Despite all the positive and upbeat social media posts by many athletes, there are those that are really struggling during this time. Looking at the myriad posts out there all encouraging athletes to keep focused, keep training or issue fun challenges, many athletes can feel pressure to be positive when they are not, be okay when they are not, and be calm when they are actually really anxious.
Phumelela Mbande, South African Hockey goalkeeper is an outspoken mental health advocate, often sharing her own struggles, and she recently shared her experience of the lockdown, saying:
I don’t know how everyone else is holding up- but I’m a mess. It’s not even about the restrictions in training anymore, I’m so incredibly anxious about everything. I’ve cut down on my social media time because seeing clips of people training makes me feel like I’m not doing enough, seeing otherwise cool challenges on stories makes me feel like I’m overthinking this entire thing when everyone else seems to be making the best of it. I’ve organized for a Skype call with my therapist so hoping that will help.
[NOTE: As well as competing for her country, Phumelela works full time as a Chartered Accountant. This is not a woman who can’t handle pressure! She is competent, organised, driven and committed. Mental health has little to do with being mentally tough…just ask Michael Phelps, the most decorated Olympic athlete of all time who often shares his own mental health challenges.]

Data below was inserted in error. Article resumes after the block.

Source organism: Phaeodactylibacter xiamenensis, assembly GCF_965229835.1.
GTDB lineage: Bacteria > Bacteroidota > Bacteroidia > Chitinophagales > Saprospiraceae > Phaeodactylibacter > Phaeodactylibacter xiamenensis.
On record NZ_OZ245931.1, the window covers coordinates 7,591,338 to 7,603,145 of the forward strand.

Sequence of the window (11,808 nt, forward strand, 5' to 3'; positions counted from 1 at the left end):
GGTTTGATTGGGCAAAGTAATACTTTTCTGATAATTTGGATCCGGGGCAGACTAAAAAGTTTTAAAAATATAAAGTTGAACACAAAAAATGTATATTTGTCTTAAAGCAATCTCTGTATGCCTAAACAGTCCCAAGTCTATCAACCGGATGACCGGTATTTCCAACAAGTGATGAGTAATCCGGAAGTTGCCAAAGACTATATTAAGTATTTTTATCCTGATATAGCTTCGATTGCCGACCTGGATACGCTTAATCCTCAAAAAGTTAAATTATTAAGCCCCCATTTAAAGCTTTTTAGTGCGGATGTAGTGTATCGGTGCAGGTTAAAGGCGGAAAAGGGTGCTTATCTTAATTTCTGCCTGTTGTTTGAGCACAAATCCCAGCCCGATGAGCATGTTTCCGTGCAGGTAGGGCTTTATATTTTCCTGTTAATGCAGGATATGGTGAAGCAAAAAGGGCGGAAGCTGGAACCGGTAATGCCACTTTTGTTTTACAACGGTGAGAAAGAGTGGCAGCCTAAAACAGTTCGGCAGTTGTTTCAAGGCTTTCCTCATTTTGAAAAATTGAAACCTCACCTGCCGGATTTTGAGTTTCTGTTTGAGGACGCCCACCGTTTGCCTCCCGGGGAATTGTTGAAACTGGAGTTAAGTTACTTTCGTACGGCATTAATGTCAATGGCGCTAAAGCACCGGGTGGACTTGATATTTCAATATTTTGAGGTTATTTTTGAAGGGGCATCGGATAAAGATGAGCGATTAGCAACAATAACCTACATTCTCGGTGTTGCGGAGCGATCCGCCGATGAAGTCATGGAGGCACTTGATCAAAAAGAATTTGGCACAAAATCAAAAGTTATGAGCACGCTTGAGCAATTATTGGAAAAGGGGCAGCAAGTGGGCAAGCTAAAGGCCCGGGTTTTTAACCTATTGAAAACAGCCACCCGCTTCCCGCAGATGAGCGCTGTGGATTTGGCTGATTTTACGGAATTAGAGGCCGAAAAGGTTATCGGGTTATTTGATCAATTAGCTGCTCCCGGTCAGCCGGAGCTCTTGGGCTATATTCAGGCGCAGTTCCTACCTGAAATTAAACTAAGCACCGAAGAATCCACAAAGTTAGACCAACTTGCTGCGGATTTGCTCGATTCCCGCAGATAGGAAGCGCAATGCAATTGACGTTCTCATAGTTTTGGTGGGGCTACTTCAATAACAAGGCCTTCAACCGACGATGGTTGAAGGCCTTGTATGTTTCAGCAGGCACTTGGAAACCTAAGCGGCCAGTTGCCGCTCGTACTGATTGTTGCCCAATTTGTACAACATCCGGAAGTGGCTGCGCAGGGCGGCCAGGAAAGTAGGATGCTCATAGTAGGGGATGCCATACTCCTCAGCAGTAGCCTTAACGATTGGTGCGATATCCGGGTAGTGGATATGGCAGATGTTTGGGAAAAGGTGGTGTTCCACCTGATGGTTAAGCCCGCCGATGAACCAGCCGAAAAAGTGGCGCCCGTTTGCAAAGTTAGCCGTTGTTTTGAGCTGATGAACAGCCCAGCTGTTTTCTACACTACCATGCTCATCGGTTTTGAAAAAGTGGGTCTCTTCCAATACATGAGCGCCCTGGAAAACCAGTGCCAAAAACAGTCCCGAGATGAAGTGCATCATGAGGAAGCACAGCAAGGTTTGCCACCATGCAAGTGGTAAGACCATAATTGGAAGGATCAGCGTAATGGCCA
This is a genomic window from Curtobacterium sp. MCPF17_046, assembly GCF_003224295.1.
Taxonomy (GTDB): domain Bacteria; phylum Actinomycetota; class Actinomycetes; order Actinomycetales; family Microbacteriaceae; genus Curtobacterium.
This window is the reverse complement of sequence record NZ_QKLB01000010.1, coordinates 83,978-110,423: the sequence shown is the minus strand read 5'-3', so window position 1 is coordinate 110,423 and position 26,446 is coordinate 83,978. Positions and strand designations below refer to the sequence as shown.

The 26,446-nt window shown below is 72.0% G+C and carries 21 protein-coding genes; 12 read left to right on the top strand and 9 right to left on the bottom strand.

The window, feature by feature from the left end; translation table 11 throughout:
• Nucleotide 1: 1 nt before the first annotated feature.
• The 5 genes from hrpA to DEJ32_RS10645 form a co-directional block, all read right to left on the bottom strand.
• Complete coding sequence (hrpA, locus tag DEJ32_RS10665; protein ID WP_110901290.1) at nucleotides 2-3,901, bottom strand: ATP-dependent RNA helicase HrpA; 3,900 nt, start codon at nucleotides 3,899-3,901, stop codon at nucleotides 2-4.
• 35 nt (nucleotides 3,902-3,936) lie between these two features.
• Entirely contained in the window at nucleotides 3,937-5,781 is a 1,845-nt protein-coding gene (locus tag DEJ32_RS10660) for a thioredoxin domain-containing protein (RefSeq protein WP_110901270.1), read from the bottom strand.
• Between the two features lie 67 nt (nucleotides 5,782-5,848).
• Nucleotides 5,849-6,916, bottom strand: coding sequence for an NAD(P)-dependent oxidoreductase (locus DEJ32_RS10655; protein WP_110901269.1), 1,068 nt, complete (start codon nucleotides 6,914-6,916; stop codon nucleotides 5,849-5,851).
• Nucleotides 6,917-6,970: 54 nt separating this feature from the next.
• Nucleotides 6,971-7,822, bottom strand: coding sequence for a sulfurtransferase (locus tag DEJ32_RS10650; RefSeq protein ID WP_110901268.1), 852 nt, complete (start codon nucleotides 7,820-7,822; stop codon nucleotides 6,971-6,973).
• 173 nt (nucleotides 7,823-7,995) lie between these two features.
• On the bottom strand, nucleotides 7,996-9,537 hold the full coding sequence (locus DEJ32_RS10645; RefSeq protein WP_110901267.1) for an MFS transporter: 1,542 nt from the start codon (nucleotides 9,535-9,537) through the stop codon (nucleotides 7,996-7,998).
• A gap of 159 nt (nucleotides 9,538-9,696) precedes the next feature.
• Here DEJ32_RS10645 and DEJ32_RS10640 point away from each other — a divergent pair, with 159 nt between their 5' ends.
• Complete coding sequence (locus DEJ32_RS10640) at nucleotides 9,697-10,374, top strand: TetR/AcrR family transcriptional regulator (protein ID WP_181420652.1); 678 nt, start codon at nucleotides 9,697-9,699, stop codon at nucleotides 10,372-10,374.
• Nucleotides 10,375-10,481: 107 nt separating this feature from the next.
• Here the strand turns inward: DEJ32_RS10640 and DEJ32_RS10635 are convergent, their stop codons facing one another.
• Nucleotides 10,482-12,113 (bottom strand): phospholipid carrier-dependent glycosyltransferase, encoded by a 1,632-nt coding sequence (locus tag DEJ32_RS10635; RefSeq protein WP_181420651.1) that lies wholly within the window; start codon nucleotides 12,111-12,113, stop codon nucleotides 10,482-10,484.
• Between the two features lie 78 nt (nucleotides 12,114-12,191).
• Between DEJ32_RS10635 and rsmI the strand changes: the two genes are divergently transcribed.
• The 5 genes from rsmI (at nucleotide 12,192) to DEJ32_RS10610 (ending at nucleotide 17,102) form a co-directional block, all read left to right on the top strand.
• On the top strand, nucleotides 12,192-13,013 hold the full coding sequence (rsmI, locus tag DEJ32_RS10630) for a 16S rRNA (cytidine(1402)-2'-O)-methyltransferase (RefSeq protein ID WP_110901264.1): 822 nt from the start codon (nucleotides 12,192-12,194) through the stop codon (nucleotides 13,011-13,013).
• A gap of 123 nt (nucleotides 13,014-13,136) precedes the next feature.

Although this is a time for hope and gratitude (as my previous posts have said), this is also a time to acknowledge the real mental health challenges for some and be careful not to glibly gloss over its real impact. Many athletes’ lives have been turned upside down. Careers have been ended very suddenly. Finances have been abruptly stopped. Life decisions of when to retire need to be re-thought. Goals and dreams re-imagined.
We need to all be controlling what we can and doing our best to get through, but the message also needs to be it’s okay not to be okay. It is not weakness; it’s called being human.
*Phumelela shared her experience with Girls Only Project, a non-profit company focusing on women in sport issues, and is an ambassador for the project.